When tragedy strikes, it can be hard for a family and community to recover. But sometimes, tragedy can inspire changes for the better. This was the case for the Long family who lost their recent high school graduate, Molly, in 1998. Following this loss, Molly’s sister Julia began The Love Molly Fund.
“I started The Love Molly Fund as a way to honor her,” said Julia Long, owner of The Purple Cat and president of The Love Molly Fund. “It started with me and a couple of friends raising a little money and donating it out every year. It was real small scale.”
As time went on priorities shifted and The Love Molly Fund was put on the back burner. After a recent move to Houston, Julia immediately noticed the outstanding number of homeless dogs living on the city streets, and the incredible number of dogs being put down in shelters every day.
“With all this in mind, I was driving along and found a momma dog on the street. Long story short, two weeks after trailing her we were finally able to catch her and her puppies,” said Long. “And then it became more of me independently talking to people and learning how to independently rescue. I wanted to take charge and put it on myself, rather than on another organization who may just put the animal down.”
After rescuing this canine family, Julia decided to bring The Love Molly Fund back to the center stage and has transformed it into both a fundraising and rescue/ adoption organization.
The Purple Cat, a thrift store located at 2128 W. 34th St., came later as means to raise money for The Love Molly Fund, as well as other animal rescue groups.
“Once a month we usually feature a dog or organization we want to raise money for. The volunteers bring stuff into the store, we sell the stuff and then we give the featured dog or group all of the money,” said Long. “That’s how we give back right now until we get big enough that we can really start donating a chunk of our profits.”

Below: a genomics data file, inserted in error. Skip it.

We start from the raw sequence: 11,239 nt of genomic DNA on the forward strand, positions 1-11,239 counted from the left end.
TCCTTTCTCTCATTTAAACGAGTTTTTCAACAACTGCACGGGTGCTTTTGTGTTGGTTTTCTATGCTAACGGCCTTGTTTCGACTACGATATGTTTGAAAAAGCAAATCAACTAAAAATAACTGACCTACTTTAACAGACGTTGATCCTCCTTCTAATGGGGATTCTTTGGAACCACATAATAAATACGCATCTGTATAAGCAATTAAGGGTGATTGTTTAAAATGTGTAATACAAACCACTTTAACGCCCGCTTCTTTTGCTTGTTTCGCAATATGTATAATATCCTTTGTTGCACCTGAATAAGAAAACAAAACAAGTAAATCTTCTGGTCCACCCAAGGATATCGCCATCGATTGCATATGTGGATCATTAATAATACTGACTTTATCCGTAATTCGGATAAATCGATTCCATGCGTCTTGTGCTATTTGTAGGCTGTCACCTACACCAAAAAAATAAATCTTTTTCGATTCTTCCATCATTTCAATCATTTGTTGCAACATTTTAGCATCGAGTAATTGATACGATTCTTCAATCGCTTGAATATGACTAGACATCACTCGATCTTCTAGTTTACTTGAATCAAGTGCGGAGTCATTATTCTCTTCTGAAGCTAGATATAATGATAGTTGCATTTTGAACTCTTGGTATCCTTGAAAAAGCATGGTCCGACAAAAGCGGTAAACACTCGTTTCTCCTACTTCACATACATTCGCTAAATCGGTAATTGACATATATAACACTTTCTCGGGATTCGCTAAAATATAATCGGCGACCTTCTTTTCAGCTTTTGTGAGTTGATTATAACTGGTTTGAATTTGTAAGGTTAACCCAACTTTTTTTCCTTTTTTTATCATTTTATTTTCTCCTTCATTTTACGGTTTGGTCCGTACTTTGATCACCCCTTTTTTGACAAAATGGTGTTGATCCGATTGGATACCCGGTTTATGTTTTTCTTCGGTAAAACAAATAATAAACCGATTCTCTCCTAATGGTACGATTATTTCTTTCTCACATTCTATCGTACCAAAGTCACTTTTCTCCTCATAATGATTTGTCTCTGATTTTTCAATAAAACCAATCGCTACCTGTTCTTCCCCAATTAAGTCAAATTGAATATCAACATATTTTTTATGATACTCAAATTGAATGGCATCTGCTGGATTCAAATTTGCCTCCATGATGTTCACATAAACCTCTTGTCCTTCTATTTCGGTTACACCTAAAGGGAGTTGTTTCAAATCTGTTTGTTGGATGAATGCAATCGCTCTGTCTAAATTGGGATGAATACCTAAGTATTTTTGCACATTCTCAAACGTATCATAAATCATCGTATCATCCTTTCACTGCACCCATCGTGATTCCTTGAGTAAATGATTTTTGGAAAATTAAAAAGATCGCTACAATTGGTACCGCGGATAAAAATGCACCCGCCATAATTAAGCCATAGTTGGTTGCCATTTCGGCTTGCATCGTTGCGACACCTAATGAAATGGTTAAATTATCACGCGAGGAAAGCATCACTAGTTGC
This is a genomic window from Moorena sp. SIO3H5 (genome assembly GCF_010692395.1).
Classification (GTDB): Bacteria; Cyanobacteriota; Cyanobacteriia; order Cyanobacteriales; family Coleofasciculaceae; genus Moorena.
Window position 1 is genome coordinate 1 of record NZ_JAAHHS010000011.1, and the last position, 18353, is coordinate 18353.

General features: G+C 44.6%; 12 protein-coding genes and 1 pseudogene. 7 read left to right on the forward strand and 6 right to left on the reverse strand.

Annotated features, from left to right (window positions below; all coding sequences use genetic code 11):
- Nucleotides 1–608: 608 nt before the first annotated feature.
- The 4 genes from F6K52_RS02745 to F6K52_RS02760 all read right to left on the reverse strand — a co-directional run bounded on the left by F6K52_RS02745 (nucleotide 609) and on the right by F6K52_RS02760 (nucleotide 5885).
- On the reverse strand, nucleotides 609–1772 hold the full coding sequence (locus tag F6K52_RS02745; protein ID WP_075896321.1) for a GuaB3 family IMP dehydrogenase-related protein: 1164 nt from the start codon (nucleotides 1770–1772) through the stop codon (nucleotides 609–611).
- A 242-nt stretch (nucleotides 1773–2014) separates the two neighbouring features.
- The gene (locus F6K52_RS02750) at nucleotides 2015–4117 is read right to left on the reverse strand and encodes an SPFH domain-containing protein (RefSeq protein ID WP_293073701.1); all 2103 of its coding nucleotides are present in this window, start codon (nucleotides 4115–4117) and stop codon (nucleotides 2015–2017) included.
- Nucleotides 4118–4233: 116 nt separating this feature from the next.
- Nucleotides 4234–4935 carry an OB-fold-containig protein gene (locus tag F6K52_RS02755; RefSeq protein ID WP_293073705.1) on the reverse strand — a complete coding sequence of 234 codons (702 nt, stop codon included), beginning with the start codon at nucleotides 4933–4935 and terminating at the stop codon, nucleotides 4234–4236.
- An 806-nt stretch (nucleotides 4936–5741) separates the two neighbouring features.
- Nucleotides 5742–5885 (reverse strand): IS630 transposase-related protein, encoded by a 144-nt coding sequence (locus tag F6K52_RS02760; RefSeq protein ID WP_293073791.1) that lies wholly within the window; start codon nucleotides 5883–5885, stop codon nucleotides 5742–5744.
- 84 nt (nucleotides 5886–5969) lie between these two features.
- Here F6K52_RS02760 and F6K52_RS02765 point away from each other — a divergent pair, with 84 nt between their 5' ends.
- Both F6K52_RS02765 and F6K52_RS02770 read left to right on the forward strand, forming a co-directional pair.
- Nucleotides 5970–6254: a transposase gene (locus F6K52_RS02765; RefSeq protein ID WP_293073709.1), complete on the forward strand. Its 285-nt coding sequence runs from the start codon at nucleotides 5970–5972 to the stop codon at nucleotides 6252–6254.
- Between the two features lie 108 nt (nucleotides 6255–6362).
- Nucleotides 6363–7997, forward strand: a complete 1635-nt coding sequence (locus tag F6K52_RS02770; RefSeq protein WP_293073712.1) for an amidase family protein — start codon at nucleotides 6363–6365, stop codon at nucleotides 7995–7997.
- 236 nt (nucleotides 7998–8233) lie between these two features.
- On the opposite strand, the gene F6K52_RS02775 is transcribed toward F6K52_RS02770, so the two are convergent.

As with The Love Molly Fund, The Purple Cat name was also inspired by a family member.
“When I was five, my mom picked me up from school and my sister was in the car. They had gone and adopted two kittens from the pound,” said Long. “We got to name them. I named mine Purple Shooting Star and Molly named hers Violet, because of course she’s my little sister.”
While Long was seeking a name for her store, a friend suggested to name it something to do with the purple cat. Long thought it a perfect idea to name her store after her very first rescue animal and longtime friend.
The Love Molly Fund and The Purple Cat have grown significantly from the initial street rescue Long made when she first arrived to Houston. However, the entire organization is run by Long and her team of volunteers, making available space limited.
“Sometimes we can’t do anything and sometimes we can. It just depends on the situation,” said Long. “Some people come to us, wanting us to take animals but we don’t do that, because it’s just me taking them in.”
All of the dogs rescued by Long that have yet to be adopted are either in foster care or in boarding.
“Our goal is to have the store grow and eventually become an organization that solely fundraises for street rescue groups so they can get more dogs off the streets and into homes,” said Long. “Further, our goal here is to educate, even at the store. We want to educate people about spay, neuter, and vaccinations, and to be able to give them resources for a place to go.”
The biggest need The Love Molly Fund has is adoptions. Long looks for adoptions from locals in particular as the dogs were all rescued from this area. The Purple Cat is also always in need of volunteers. Long says the best volunteers are those who are self-motivated and enjoy organizing. The biggest obstacle for The Purple Cat right now is not having enough volunteers to stay open during the evening. Long says that being a volunteer at The Purple Cat is much more than work, however.
“Our volunteers have a great time, we crank up the music and dance through the halls and tell silly jokes; it’s a nice place to be every day,” said Long. “Finding joy in that really helps me foster so many animals and deal with the heartbreak of having a dog returned or whatever it may be.”
In memory of those lost, and in hope for those wandering, The Purple Cat and The Love Molly Fund are working to create a better Houston and a better world for humans and animals alike.
If you are interested in adopting or fostering a dog, or in giving a few hours to volunteer, please visit www.thelovemollyfund.org or www.thepurplecatresale.com to contact Julia Long or to fill out an adoption/foster application.